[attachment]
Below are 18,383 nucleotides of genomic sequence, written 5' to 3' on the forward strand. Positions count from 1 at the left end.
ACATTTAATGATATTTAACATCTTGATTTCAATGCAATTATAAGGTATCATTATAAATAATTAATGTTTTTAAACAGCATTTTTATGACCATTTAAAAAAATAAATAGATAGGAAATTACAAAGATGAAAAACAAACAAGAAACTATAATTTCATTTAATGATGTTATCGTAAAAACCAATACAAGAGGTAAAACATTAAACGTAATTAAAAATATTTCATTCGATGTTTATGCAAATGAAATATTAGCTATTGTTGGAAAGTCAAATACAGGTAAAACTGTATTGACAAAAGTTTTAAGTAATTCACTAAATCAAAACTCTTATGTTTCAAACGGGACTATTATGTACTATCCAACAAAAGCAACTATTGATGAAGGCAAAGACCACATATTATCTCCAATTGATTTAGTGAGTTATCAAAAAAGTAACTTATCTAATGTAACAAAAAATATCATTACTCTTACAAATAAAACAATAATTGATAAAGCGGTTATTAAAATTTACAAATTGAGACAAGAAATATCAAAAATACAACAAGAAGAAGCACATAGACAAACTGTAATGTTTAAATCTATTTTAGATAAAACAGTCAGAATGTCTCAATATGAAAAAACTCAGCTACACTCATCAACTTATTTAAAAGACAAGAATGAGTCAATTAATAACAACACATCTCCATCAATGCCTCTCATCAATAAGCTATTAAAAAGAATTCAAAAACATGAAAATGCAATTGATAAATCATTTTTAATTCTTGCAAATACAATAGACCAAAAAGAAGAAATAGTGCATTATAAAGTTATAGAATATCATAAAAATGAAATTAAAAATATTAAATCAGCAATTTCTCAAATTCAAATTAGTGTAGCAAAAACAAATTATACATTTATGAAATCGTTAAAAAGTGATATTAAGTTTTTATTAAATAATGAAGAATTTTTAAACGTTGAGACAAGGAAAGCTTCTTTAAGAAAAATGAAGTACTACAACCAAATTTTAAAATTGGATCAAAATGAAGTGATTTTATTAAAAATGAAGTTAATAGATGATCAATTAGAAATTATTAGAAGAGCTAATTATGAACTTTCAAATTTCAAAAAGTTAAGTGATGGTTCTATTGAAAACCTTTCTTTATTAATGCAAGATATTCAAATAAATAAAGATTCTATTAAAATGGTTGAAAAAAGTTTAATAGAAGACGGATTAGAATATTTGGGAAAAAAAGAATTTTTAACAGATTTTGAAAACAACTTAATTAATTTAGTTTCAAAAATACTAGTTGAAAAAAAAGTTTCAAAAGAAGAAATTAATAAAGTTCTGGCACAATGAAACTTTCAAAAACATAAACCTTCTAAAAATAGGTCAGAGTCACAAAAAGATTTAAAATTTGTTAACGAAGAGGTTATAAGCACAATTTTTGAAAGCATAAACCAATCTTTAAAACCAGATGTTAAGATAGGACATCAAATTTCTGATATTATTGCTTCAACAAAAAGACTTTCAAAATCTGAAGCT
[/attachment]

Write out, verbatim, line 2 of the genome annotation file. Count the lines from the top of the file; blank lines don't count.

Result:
ACATTTAATGATATTTAACATCTTGATTTCAATGCAATTATAAGGTATCATTATAAATAATTAATGTTTTTAAACAGCATTTTTATGACCATTTAAAAAAATAAATAGATAGGAAATTACAAAGATGAAAAACAAACAAGAAACTATAATTTCATTTAATGATGTTATCGTAAAAACCAATACAAGAGGTAAAACATTAAACGTAATTAAAAATATTTCATTCGATGTTTATGCAAATGAAATATTAGCTATTGTTGGAAAGTCAAATACAGGTAAAACTGTATTGACAAAAGTTTTAAGTAATTCACTAAATCAAAACTCTTATGTTTCAAACGGGACTATTATGTACTATCCAACAAAAGCAACTATTGATGAAGGCAAAGACCACATATTATCTCCAATTGATTTAGTGAGTTATCAAAAAAGTAACTTATCTAATGTAACAAAAAATATCATTACTCTTACAAATAAAACAATAATTGATAAAGCGGTTATTAAAATTTACAAATTGAGACAAGAAATATCAAAAATACAACAAGAAGAAGCACATAGACAAACTGTAATGTTTAAATCTATTTTAGATAAAACAGTCAGAATGTCTCAATATGAAAAAACTCAGCTACACTCATCAACTTATTTAAAAGACAAGAATGAGTCAATTAATAACAACACATCTCCATCAATGCCTCTCATCAATAAGCTATTAAAAAGAATTCAAAAACATGAAAATGCAATTGATAAATCATTTTTAATTCTTGCAAATACAATAGACCAAAAAGAAGAAATAGTGCATTATAAAGTTATAGAATATCATAAAAATGAAATTAAAAATATTAAATCAGCAATTTCTCAAATTCAAATTAGTGTAGCAAAAACAAATTATACATTTATGAAATCGTTAAAAAGTGATATTAAGTTTTTATTAAATAATGAAGAATTTTTAAACGTTGAGACAAGGAAAGCTTCTTTAAGAAAAATGAAGTACTACAACCAAATTTTAAAATTGGATCAAAATGAAGTGATTTTATTAAAAATGAAGTTAATAGATGATCAATTAGAAATTATTAGAAGAGCTAATTATGAACTTTCAAATTTCAAAAAGTTAAGTGATGGTTCTATTGAAAACCTTTCTTTATTAATGCAAGATATTCAAATAAATAAAGATTCTATTAAAATGGTTGAAAAAAGTTTAATAGAAGACGGATTAGAATATTTGGGAAAAAAAGAATTTTTAACAGATTTTGAAAACAACTTAATTAATTTAGTTTCAAAAATACTAGTTGAAAAAAAAGTTTCAAAAGAAGAAATTAATAAAGTTCTGGCACAATGAAACTTTCAAAAACATAAACCTTCTAAAAATAGGTCAGAGTCACAAAAAGATTTAAAATTTGTTAACGAAGAGGTTATAAGCACAATTTTTGAAAGCATAAACCAATCTTTAAAACCAGATGTTAAGATAGGACATCAAATTTCTGATATTATTGCTTCAACAAAAAGACTTTCAAAATCTGAAGCT